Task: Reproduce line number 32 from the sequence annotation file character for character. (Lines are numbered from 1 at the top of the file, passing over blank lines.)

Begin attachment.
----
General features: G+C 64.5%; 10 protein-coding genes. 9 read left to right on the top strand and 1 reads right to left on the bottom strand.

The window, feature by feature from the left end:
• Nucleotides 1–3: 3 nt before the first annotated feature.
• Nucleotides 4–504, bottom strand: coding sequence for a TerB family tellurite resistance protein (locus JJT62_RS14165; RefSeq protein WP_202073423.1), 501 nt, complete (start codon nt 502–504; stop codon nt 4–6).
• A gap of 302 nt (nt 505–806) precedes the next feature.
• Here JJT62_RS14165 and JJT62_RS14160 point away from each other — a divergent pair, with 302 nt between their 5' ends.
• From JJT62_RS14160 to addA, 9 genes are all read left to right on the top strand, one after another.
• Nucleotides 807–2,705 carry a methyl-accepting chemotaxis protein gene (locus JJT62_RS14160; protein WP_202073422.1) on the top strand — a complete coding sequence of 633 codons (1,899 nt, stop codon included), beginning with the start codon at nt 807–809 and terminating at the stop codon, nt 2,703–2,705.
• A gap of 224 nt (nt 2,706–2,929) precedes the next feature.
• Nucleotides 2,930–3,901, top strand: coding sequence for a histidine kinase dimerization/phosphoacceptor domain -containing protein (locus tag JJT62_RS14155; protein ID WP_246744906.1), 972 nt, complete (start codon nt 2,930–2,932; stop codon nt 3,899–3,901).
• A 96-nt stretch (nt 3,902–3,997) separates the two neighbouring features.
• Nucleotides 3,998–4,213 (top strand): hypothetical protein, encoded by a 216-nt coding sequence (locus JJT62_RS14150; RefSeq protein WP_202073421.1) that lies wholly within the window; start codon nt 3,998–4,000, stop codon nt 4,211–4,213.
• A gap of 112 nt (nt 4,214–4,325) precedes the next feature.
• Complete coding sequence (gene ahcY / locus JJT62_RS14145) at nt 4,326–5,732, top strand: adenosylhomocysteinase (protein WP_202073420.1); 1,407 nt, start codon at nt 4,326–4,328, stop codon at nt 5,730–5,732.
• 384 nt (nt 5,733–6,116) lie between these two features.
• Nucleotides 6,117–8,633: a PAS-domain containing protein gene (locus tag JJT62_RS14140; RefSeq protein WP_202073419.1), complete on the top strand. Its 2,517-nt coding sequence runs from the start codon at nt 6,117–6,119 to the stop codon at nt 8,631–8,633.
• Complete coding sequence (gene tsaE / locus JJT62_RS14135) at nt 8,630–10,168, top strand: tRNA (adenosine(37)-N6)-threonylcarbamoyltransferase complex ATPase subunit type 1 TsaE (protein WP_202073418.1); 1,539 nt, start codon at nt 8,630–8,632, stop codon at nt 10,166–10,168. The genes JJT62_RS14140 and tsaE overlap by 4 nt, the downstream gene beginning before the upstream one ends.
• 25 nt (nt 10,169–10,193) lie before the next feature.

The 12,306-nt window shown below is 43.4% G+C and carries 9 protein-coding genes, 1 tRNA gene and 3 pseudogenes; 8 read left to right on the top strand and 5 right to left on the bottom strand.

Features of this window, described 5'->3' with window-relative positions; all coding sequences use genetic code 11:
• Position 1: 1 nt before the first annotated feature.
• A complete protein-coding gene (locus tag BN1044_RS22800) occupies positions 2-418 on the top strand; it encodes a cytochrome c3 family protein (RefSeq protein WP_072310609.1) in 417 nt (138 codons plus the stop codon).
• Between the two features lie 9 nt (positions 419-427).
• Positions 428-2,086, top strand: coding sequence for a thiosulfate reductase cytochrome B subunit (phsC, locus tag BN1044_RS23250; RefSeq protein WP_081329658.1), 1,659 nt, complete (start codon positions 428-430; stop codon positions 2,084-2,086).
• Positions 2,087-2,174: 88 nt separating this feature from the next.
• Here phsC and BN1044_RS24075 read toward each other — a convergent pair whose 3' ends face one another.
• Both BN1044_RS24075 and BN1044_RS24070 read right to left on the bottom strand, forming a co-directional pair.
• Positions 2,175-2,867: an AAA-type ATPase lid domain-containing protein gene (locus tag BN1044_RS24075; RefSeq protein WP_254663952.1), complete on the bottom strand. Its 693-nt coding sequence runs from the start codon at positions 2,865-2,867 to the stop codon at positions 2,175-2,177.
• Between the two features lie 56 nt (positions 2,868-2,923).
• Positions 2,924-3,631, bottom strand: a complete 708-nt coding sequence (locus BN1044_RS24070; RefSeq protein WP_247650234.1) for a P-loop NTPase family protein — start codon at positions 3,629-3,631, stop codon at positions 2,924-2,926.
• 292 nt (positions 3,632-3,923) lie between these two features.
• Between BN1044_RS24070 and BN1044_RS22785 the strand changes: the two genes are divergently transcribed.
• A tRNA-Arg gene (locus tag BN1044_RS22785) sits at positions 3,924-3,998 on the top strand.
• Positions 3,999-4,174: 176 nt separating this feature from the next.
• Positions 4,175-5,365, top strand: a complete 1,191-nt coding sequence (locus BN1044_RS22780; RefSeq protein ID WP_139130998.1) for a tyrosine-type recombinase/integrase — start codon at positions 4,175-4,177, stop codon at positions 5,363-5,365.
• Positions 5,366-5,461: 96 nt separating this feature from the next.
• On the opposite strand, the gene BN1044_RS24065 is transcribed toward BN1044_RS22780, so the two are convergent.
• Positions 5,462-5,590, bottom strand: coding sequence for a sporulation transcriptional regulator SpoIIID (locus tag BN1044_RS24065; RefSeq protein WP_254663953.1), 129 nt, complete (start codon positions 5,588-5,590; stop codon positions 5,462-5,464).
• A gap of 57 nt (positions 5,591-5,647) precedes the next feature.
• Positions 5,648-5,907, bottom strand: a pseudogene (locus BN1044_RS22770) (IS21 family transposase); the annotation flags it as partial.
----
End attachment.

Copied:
• Between BN1044_RS24070 and BN1044_RS22785 the strand changes: the two genes are divergently transcribed.